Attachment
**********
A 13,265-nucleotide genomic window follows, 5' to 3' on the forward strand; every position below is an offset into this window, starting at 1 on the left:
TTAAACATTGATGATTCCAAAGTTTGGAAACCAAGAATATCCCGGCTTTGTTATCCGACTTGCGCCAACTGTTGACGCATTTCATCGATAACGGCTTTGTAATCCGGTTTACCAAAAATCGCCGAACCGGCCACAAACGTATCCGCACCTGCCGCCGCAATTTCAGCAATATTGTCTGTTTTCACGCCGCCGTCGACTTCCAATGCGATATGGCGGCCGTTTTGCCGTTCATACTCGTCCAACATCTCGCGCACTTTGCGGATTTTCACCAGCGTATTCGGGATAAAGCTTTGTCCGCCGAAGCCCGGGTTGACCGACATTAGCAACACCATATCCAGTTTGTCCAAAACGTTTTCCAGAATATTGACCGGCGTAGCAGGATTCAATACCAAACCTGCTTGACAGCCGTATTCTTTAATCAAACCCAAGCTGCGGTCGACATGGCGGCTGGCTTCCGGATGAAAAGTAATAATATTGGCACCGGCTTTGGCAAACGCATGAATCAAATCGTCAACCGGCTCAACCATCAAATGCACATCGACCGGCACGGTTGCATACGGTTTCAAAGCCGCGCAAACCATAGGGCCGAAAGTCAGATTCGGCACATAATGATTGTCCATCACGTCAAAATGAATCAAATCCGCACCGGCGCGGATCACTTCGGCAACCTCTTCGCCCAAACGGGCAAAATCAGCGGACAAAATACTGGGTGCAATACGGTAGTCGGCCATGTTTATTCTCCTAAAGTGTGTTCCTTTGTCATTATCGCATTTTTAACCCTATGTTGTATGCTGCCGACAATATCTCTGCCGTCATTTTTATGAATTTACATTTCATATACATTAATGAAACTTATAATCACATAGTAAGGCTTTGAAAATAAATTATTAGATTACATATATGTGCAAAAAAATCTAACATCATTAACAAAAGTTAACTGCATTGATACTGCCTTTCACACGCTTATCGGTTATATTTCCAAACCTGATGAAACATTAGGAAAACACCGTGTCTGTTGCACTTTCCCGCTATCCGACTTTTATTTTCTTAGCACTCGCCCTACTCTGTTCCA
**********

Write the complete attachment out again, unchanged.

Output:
A 13,265-nucleotide genomic window follows, 5' to 3' on the forward strand; every position below is an offset into this window, starting at 1 on the left:
TTAAACATTGATGATTCCAAAGTTTGGAAACCAAGAATATCCCGGCTTTGTTATCCGACTTGCGCCAACTGTTGACGCATTTCATCGATAACGGCTTTGTAATCCGGTTTACCAAAAATCGCCGAACCGGCCACAAACGTATCCGCACCTGCCGCCGCAATTTCAGCAATATTGTCTGTTTTCACGCCGCCGTCGACTTCCAATGCGATATGGCGGCCGTTTTGCCGTTCATACTCGTCCAACATCTCGCGCACTTTGCGGATTTTCACCAGCGTATTCGGGATAAAGCTTTGTCCGCCGAAGCCCGGGTTGACCGACATTAGCAACACCATATCCAGTTTGTCCAAAACGTTTTCCAGAATATTGACCGGCGTAGCAGGATTCAATACCAAACCTGCTTGACAGCCGTATTCTTTAATCAAACCCAAGCTGCGGTCGACATGGCGGCTGGCTTCCGGATGAAAAGTAATAATATTGGCACCGGCTTTGGCAAACGCATGAATCAAATCGTCAACCGGCTCAACCATCAAATGCACATCGACCGGCACGGTTGCATACGGTTTCAAAGCCGCGCAAACCATAGGGCCGAAAGTCAGATTCGGCACATAATGATTGTCCATCACGTCAAAATGAATCAAATCCGCACCGGCGCGGATCACTTCGGCAACCTCTTCGCCCAAACGGGCAAAATCAGCGGACAAAATACTGGGTGCAATACGGTAGTCGGCCATGTTTATTCTCCTAAAGTGTGTTCCTTTGTCATTATCGCATTTTTAACCCTATGTTGTATGCTGCCGACAATATCTCTGCCGTCATTTTTATGAATTTACATTTCATATACATTAATGAAACTTATAATCACATAGTAAGGCTTTGAAAATAAATTATTAGATTACATATATGTGCAAAAAAATCTAACATCATTAACAAAAGTTAACTGCATTGATACTGCCTTTCACACGCTTATCGGTTATATTTCCAAACCTGATGAAACATTAGGAAAACACCGTGTCTGTTGCACTTTCCCGCTATCCGACTTTTATTTTCTTAGCACTCGCCCTACTCTGTTCCA